Reservation required: For the hip, walk-in is out

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Reservation required: For the hip, walk-in is out


Regular visitors to Paik Hae-young Gallery know not to arrive unannounced ― they have to make an appointment to see the artworks.
The facility, it seems, is one part gallery, one part social experiment.
Visitors must pass through a residential area loosely dotted with fancy villas and embassy residences in one of the most expensive neighborhoods in Seoul. They then go through the iron gate of a white mansion. After passing a long stairway, they stop in front of a small room. Once the sliding door closes, they’re on their own, staring at “I Never Read Wittgenstein,” a video installation by Paik Nam-june in a white room surrounded by blissful silence.
The experience is subliminal, and strangely evocative.
The gallery, a three-story edifice in Hannam-dong owned by a local collector, houses a wide range of contemporary art, from paintings to a multimedia installation. There is no admission fee. There’s only one major difference between this place and other contemporary art galleries in Seoul: It serves one group at a time, on appointment only.
Perhaps because of their strict rules on accommodation, the gallery, which opened in 2002, is not well known by people outside of the industry.
“We are gradually trying to make it more accessible to the public,” said Paik Hae-young, the gallery’s director. “But so far, our main visitors have artists, critics and curators, perhaps because the place is secluded geographically.”
But geographical seclusion often becomes an emotional one, as well. Obviously the more secluded a place is, the fewer people there are. Yet for some owners and directors, it is a strategy to attract a greater share of high-end patrons by eschewing a more popular approach.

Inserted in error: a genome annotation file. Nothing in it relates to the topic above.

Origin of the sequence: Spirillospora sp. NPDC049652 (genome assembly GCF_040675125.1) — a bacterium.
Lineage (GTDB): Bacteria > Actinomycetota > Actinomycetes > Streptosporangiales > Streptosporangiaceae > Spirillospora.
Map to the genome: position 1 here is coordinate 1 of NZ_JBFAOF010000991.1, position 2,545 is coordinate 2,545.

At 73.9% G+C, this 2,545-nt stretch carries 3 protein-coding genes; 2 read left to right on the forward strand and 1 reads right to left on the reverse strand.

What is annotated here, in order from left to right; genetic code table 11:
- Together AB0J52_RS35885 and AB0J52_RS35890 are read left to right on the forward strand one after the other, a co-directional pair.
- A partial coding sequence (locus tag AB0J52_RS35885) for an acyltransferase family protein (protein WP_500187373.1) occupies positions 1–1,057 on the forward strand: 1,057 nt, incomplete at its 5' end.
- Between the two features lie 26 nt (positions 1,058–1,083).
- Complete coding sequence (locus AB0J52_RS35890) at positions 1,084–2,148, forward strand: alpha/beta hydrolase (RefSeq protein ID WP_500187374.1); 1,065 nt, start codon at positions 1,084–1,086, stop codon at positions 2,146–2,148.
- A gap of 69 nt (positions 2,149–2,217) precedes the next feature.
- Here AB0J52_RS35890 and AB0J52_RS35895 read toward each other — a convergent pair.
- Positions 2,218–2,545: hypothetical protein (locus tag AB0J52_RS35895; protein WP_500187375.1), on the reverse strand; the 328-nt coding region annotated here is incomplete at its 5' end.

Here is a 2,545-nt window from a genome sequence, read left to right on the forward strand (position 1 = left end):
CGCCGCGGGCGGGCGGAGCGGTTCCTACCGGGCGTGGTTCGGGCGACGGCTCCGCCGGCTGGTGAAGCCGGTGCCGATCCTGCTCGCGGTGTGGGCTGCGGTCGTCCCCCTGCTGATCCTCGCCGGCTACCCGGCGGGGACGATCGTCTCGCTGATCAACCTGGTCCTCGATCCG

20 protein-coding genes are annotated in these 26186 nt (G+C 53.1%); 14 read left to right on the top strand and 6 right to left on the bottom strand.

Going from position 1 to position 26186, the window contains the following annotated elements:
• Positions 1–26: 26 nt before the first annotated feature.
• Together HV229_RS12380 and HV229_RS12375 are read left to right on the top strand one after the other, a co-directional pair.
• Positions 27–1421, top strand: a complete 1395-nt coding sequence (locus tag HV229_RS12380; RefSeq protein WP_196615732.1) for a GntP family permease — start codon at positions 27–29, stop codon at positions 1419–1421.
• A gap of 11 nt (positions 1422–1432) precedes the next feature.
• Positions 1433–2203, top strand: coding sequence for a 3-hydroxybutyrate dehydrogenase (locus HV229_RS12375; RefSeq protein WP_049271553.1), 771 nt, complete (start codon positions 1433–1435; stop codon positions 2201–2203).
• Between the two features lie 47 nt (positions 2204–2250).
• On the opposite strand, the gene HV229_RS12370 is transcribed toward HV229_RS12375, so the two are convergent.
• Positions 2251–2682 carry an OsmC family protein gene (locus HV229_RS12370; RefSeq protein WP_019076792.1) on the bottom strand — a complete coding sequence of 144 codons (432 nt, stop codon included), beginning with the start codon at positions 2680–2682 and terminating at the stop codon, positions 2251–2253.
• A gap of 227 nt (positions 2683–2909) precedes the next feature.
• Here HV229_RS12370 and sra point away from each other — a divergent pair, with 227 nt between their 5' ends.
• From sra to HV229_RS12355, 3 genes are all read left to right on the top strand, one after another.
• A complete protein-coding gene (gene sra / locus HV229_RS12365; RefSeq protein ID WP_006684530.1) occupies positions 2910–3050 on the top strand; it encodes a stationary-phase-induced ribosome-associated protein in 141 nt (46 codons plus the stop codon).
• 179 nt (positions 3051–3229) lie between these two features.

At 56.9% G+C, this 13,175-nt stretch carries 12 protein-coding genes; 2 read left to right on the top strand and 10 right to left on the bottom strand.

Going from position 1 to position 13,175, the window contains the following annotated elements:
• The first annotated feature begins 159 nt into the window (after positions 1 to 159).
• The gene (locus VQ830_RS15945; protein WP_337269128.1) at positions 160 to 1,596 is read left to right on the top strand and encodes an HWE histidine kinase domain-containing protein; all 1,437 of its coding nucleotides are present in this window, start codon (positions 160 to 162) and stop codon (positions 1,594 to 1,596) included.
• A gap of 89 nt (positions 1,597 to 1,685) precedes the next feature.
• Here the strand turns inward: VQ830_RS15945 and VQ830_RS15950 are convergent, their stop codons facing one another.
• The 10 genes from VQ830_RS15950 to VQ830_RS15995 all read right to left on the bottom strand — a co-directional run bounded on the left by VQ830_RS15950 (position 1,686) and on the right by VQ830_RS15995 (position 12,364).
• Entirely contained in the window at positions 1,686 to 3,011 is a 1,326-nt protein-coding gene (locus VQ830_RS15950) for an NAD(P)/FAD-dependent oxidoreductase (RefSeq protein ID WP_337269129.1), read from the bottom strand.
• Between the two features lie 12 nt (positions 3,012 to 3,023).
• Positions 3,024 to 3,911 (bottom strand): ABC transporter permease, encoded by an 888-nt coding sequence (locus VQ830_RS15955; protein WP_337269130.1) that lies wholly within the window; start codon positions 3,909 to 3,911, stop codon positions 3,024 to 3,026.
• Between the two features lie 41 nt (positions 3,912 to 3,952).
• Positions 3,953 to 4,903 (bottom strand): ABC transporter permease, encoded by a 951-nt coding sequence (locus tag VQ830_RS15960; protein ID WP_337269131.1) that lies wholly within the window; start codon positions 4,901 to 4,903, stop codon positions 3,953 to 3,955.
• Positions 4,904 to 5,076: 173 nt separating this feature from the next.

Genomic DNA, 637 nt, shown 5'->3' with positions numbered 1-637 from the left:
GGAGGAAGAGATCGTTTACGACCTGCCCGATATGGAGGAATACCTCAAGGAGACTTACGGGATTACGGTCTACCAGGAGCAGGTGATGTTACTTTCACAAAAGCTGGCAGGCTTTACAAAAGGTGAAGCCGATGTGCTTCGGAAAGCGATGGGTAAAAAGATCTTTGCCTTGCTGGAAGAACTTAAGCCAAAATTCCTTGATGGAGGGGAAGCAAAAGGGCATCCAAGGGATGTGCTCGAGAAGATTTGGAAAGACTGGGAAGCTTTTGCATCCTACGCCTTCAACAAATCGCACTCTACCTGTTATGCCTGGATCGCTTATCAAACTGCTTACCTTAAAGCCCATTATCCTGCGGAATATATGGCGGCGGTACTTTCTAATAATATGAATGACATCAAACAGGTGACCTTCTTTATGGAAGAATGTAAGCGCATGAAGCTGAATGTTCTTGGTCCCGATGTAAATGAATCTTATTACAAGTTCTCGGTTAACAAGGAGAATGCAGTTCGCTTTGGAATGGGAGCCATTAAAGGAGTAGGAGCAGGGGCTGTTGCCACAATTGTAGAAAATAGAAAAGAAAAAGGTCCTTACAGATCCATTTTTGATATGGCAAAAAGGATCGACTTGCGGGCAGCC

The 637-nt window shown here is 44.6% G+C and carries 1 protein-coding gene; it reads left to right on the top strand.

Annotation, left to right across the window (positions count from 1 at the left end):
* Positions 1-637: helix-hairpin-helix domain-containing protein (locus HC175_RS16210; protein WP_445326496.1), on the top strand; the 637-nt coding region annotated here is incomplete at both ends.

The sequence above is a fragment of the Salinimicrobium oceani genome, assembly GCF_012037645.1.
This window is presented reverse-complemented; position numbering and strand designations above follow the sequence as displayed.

For years, appointments have been optional for social affairs in Korea. Demanding an appointment has been seen as overly harsh, since the culture emphasizes hospitality, particularly feeding one’s guests. Yet an increasing number of shops, restaurants and galleries here nowadays are playing “hard-to-get” in order to keep their private atmosphere and core clientele.


Recipe, a small European bistro with only three tables, is another successful example of the power of seclusion.
The place is out of sight from the main road that leads to Jahamun Tunnel in northern Seoul. Finding the bistro involves some tricky road maneuvering. In fact, the restaurant, which is cozily built into a traditional Korean house past a modest butcher shop and grungy beef soup restaurant in a random alley, is so pleasant it can be surprising.
But unless you’ve booked a table, don’t plan on eating.
Steaks need to be ordered at least two hours in advance. Dinner courses need a day of advance notice so that the course can be marinated. Everything from the wine to the salad and the main course must be ordered over the phone.
The payoff is worth it, though.
The chefs serve appetizers to suit the choice of wine before meals are served; they decorate your table with candles and colorful napkins for anniversaries; almost anything needed to impress your dining partner can be requested. The idea overall is to make the space private and cozy.
In fact, the place is so cozy diners can even see the amount of salt tossed by the chefs in the open kitchen from their seats.